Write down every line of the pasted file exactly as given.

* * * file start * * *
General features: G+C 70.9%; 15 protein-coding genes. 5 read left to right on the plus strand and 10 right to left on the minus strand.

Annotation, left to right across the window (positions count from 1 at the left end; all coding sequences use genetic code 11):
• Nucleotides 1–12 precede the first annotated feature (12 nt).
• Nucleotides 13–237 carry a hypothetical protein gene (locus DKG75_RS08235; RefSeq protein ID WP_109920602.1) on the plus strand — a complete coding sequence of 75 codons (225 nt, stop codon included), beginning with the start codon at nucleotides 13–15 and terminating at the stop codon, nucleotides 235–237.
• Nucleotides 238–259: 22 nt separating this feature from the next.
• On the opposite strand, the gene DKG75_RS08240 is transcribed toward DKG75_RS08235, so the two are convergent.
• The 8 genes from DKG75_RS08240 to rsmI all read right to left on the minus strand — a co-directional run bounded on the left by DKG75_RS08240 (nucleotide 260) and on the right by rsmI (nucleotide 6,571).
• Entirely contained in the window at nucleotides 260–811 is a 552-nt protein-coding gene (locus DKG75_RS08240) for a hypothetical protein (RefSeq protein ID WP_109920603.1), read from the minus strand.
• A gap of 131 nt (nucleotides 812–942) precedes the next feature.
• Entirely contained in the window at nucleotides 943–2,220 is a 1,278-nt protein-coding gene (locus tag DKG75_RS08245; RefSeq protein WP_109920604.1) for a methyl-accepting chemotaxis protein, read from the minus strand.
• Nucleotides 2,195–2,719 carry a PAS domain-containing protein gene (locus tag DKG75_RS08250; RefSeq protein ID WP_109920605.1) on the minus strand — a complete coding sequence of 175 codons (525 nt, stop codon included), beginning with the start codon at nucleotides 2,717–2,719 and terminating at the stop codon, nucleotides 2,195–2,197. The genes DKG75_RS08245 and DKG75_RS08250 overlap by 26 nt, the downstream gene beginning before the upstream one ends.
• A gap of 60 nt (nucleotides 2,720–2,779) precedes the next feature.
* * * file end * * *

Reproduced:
General features: G+C 70.9%; 15 protein-coding genes. 5 read left to right on the plus strand and 10 right to left on the minus strand.

Annotation, left to right across the window (positions count from 1 at the left end; all coding sequences use genetic code 11):
• Nucleotides 1–12 precede the first annotated feature (12 nt).
• Nucleotides 13–237 carry a hypothetical protein gene (locus DKG75_RS08235; RefSeq protein ID WP_109920602.1) on the plus strand — a complete coding sequence of 75 codons (225 nt, stop codon included), beginning with the start codon at nucleotides 13–15 and terminating at the stop codon, nucleotides 235–237.
• Nucleotides 238–259: 22 nt separating this feature from the next.
• On the opposite strand, the gene DKG75_RS08240 is transcribed toward DKG75_RS08235, so the two are convergent.
• The 8 genes from DKG75_RS08240 to rsmI all read right to left on the minus strand — a co-directional run bounded on the left by DKG75_RS08240 (nucleotide 260) and on the right by rsmI (nucleotide 6,571).
• Entirely contained in the window at nucleotides 260–811 is a 552-nt protein-coding gene (locus DKG75_RS08240) for a hypothetical protein (RefSeq protein ID WP_109920603.1), read from the minus strand.
• A gap of 131 nt (nucleotides 812–942) precedes the next feature.
• Entirely contained in the window at nucleotides 943–2,220 is a 1,278-nt protein-coding gene (locus tag DKG75_RS08245; RefSeq protein WP_109920604.1) for a methyl-accepting chemotaxis protein, read from the minus strand.
• Nucleotides 2,195–2,719 carry a PAS domain-containing protein gene (locus tag DKG75_RS08250; RefSeq protein ID WP_109920605.1) on the minus strand — a complete coding sequence of 175 codons (525 nt, stop codon included), beginning with the start codon at nucleotides 2,717–2,719 and terminating at the stop codon, nucleotides 2,195–2,197. The genes DKG75_RS08245 and DKG75_RS08250 overlap by 26 nt, the downstream gene beginning before the upstream one ends.
• A gap of 60 nt (nucleotides 2,720–2,779) precedes the next feature.